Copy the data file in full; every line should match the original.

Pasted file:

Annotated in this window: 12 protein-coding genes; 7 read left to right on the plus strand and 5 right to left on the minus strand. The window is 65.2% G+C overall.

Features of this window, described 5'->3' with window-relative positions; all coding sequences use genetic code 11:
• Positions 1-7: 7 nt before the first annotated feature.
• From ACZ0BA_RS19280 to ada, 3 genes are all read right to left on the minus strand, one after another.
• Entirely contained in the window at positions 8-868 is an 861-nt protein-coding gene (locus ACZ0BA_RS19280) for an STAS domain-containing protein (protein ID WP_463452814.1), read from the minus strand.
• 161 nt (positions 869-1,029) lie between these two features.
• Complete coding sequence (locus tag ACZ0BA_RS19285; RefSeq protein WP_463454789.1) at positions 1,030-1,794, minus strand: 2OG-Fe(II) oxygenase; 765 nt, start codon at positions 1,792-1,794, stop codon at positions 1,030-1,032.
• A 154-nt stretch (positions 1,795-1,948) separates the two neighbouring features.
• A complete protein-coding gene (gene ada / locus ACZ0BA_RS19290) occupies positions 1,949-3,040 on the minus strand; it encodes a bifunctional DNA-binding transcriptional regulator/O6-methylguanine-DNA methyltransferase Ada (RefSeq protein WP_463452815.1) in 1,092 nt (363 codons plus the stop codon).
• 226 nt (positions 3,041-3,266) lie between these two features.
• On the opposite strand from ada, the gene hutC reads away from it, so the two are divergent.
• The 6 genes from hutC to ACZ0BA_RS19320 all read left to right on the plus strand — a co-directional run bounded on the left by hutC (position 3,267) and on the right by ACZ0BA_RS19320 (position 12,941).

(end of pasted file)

Annotated in this window: 12 protein-coding genes; 7 read left to right on the plus strand and 5 right to left on the minus strand. The window is 65.2% G+C overall.

Features of this window, described 5'->3' with window-relative positions; all coding sequences use genetic code 11:
• Positions 1-7: 7 nt before the first annotated feature.
• From ACZ0BA_RS19280 to ada, 3 genes are all read right to left on the minus strand, one after another.
• Entirely contained in the window at positions 8-868 is an 861-nt protein-coding gene (locus ACZ0BA_RS19280) for an STAS domain-containing protein (protein ID WP_463452814.1), read from the minus strand.
• 161 nt (positions 869-1,029) lie between these two features.
• Complete coding sequence (locus tag ACZ0BA_RS19285; RefSeq protein WP_463454789.1) at positions 1,030-1,794, minus strand: 2OG-Fe(II) oxygenase; 765 nt, start codon at positions 1,792-1,794, stop codon at positions 1,030-1,032.
• A 154-nt stretch (positions 1,795-1,948) separates the two neighbouring features.
• A complete protein-coding gene (gene ada / locus ACZ0BA_RS19290) occupies positions 1,949-3,040 on the minus strand; it encodes a bifunctional DNA-binding transcriptional regulator/O6-methylguanine-DNA methyltransferase Ada (RefSeq protein WP_463452815.1) in 1,092 nt (363 codons plus the stop codon).
• 226 nt (positions 3,041-3,266) lie between these two features.
• On the opposite strand from ada, the gene hutC reads away from it, so the two are divergent.
• The 6 genes from hutC to ACZ0BA_RS19320 all read left to right on the plus strand — a co-directional run bounded on the left by hutC (position 3,267) and on the right by ACZ0BA_RS19320 (position 12,941).